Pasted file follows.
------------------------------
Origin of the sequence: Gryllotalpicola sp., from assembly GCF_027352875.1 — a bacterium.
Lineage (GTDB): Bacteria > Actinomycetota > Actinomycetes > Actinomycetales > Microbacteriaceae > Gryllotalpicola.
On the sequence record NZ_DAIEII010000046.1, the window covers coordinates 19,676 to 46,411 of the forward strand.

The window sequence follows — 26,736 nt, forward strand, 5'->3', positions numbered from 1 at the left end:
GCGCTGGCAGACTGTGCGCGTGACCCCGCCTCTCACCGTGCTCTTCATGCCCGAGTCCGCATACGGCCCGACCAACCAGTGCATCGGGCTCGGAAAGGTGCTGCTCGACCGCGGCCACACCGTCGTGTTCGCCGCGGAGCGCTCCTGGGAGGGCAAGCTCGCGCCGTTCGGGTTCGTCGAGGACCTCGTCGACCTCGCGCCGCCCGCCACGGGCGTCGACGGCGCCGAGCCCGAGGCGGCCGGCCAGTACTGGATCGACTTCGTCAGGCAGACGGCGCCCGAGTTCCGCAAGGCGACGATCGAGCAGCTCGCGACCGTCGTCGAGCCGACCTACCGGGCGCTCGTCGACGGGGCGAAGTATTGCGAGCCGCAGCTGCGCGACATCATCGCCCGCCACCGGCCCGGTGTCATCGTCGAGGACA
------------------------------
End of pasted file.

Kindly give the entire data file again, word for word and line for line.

Origin of the sequence: Gryllotalpicola sp., from assembly GCF_027352875.1 — a bacterium.
Lineage (GTDB): Bacteria > Actinomycetota > Actinomycetes > Actinomycetales > Microbacteriaceae > Gryllotalpicola.
On the sequence record NZ_DAIEII010000046.1, the window covers coordinates 19,676 to 46,411 of the forward strand.

The window sequence follows — 26,736 nt, forward strand, 5'->3', positions numbered from 1 at the left end:
GCGCTGGCAGACTGTGCGCGTGACCCCGCCTCTCACCGTGCTCTTCATGCCCGAGTCCGCATACGGCCCGACCAACCAGTGCATCGGGCTCGGAAAGGTGCTGCTCGACCGCGGCCACACCGTCGTGTTCGCCGCGGAGCGCTCCTGGGAGGGCAAGCTCGCGCCGTTCGGGTTCGTCGAGGACCTCGTCGACCTCGCGCCGCCCGCCACGGGCGTCGACGGCGCCGAGCCCGAGGCGGCCGGCCAGTACTGGATCGACTTCGTCAGGCAGACGGCGCCCGAGTTCCGCAAGGCGACGATCGAGCAGCTCGCGACCGTCGTCGAGCCGACCTACCGGGCGCTCGTCGACGGGGCGAAGTATTGCGAGCCGCAGCTGCGCGACATCATCGCCCGCCACCGGCCCGGTGTCATCGTCGAGGACA